The debate has raged for decades -- was the Red Planet once blue? Now the theory that a vast ocean once covered a third of Mars has received a big boost with a study that suggests wobbles in the planet's rotation caused massive distortions of ancient coastlines. The findings by Harvard University planetary scientist J. Taylor Perron and colleagues offer an intriguing explanation for surface anomalies that have provided nay Sayers with the best arguments against the existence of Martian seas. Photos snapped from space and on the surface show what appear to be shores of a vanished sea. But in the 1990s, mapping of the Martian topography by NASA's Mars Global Surveyor measured an undulating shoreline of wildly varying heights, an impossibility if an immense body of water was contained. Now comes Perron with an elegant explanation based on computer models: Something -- perhaps the impact of huge asteroids -- caused Mars to literally "topple" sideways more than a billion years ago, with the axis of the planet shifting 50 degrees to the north. The result was fantastic topographical changes as heavier masses on the surface and beneath the crust were shifted toward a new equator by the planet's changed spin. Shorelines would have heaved, buckled, and cracked. "We don't know what caused the 'polar wander,' but possibilities include a volcanic eruption that moved a large amount of magma from the interior to the surface," Perron said in an interview.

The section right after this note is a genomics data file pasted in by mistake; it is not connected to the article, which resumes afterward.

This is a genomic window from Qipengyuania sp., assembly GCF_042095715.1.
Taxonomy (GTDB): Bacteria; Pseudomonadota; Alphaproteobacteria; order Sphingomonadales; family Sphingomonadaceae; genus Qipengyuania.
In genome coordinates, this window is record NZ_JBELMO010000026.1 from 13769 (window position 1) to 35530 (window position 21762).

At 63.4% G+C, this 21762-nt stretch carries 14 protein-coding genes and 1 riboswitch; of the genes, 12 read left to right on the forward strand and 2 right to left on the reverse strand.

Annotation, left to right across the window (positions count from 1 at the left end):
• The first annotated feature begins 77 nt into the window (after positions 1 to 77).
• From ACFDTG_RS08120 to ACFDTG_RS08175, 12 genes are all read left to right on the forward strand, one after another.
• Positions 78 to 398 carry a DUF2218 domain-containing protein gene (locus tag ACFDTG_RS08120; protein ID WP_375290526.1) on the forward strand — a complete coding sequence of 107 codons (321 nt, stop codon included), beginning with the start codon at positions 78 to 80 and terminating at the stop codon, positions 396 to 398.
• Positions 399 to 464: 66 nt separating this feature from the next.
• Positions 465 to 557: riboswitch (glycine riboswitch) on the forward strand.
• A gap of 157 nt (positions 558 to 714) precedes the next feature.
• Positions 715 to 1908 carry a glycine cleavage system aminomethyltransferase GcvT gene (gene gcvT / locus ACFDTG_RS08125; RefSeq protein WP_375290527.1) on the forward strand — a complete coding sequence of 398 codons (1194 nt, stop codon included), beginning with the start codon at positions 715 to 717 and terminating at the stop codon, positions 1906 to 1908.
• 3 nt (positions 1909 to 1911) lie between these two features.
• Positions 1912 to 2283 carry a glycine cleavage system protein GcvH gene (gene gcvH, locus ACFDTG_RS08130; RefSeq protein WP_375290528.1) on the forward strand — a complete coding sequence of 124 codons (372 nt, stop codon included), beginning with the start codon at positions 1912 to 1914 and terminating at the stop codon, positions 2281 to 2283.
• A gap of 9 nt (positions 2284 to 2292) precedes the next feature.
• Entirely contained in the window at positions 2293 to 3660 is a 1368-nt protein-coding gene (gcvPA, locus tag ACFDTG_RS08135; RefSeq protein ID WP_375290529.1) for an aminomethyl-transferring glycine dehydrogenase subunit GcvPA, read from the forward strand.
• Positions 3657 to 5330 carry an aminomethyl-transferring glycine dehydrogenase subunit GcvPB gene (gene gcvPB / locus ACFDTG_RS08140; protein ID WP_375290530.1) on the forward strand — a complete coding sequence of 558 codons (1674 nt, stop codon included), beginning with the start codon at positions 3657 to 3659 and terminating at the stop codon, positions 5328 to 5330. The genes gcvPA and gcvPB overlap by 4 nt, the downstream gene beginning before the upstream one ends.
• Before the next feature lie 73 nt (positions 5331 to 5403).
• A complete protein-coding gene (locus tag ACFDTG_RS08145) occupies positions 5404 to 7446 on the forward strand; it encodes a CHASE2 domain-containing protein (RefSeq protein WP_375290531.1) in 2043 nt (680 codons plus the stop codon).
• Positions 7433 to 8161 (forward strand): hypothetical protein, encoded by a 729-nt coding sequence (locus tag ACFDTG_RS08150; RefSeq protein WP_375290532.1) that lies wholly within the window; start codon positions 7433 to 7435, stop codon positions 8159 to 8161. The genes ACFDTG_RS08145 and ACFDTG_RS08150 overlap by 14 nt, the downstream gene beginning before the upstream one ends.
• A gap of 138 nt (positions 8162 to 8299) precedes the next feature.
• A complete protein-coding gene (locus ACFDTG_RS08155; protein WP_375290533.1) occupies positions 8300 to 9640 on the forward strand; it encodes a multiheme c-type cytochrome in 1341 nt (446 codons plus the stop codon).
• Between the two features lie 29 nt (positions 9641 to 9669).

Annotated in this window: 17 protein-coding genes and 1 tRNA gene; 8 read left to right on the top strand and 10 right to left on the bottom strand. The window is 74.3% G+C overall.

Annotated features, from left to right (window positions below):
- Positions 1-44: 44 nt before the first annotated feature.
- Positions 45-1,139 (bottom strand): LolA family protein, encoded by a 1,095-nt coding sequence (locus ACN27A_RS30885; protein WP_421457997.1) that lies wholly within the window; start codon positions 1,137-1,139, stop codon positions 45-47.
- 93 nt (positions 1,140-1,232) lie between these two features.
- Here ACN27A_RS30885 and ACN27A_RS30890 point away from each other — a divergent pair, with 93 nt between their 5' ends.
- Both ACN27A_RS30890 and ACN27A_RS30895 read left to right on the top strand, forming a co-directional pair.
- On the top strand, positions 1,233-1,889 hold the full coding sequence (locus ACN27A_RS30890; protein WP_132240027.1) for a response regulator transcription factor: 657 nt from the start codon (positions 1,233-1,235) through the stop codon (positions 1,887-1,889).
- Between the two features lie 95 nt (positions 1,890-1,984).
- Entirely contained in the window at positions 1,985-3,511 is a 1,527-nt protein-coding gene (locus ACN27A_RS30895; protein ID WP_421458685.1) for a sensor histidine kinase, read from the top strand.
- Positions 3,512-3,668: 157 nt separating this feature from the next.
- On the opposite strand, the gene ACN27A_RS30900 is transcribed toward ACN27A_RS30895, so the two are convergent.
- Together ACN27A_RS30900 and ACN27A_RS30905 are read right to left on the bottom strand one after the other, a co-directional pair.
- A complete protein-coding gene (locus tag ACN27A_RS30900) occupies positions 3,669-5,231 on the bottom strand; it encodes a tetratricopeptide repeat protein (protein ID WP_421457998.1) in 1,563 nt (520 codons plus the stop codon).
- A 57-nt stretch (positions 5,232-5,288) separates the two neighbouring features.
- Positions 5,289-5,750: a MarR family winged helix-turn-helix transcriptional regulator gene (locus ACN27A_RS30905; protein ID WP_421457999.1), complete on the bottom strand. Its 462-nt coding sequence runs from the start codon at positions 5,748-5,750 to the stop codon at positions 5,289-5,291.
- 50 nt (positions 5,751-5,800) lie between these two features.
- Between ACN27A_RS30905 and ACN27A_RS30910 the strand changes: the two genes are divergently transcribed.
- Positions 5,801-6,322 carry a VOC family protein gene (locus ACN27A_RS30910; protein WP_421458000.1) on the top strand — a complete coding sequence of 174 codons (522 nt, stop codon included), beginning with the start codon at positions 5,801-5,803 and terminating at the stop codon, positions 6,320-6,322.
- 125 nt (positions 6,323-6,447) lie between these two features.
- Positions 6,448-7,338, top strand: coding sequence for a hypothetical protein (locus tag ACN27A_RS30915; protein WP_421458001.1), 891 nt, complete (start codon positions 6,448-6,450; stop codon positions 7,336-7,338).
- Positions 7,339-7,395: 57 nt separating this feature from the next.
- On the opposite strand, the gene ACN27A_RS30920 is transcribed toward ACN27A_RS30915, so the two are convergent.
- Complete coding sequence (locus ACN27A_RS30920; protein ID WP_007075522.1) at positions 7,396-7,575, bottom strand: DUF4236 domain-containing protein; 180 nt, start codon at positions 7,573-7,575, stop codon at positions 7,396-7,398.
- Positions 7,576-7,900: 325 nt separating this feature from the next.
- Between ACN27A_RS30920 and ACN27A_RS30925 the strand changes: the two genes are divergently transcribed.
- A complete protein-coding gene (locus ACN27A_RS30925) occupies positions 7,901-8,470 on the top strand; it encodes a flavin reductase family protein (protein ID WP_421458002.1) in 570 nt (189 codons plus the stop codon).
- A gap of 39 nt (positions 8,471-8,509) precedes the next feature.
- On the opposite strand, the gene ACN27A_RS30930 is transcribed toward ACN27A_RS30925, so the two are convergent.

BOTTOM LINE: The case for an ancient ocean -- or oceans -- on Mars is much stronger.
CAUTIONS: There is still the perplexing question of how an ocean could vanish, even over geological stretches of time. Calculations show that if the giant basins visible on Mars did contain water, the quantity would have been far too much to have simply evaporated into space.
WHAT'S NEXT: Perron is seeking to determine what might have caused the dramatic reorientation of Mars relative to its rotation pole. And he's hoping this will be the emphasis of future NASA probes of the planet next door. "This new support for the ocean hypothesis will help to guide upcoming Mars missions, both in orbit and on the surface," he said.
WHERE TO FIND IT: Nature, June 14.
Twitching eyes could aid recognition of fine details
The tiny, involuntary movements of our eyes might help us recognize finely detailed images, researchers at Boston University have found. Our eyes are constantly in motion. Scientists hypothesized as early as a century ago that such spasms aid the eyes with challenging tasks such as reading the fine print of a document or looking for a hummingbird in a field of flowers. New technology allowed Dr. Michele Rucci and colleagues to test this theory, using a computer program that cancelled out the effect of study subjects' eye movements by shifting a picture at the same time and in the same direction. The researchers asked subjects to tell them whether short lines projected onto a gray background were angled to the right or to the left. When the lines were close together, viewers had an easier time determining the pattern's direction with normal eye movement than with their movements counteracted by the computer. They guessed correctly 79 percent of the time, compared with 63 percent without eye movement. There was no significant difference when the lines were farther apart. Previous studies had found the opposite -- that the eyes' twitching was more useful in seeing widely-spaced patterns such as the grid on a sidewalk than the densely-packed dots of an Andy Warhol painting. But those studies used an earlier technique that required participants to gaze for long periods, tiring their eyes and potentially distorting the results.
BOTTOM LINE: Jiggly eye movements might help the brain understand what we see.
CAUTIONS: Six people participated in the study. All had normal vision, meaning the results might not be valid for people who are near-sighted or far-sighted.
WHAT'S NEXT: The findings could help scientists develop treatments for conditions that involve abnormal eye movement, such as dyslexia.
WHERE TO FIND IT: Nature, June 14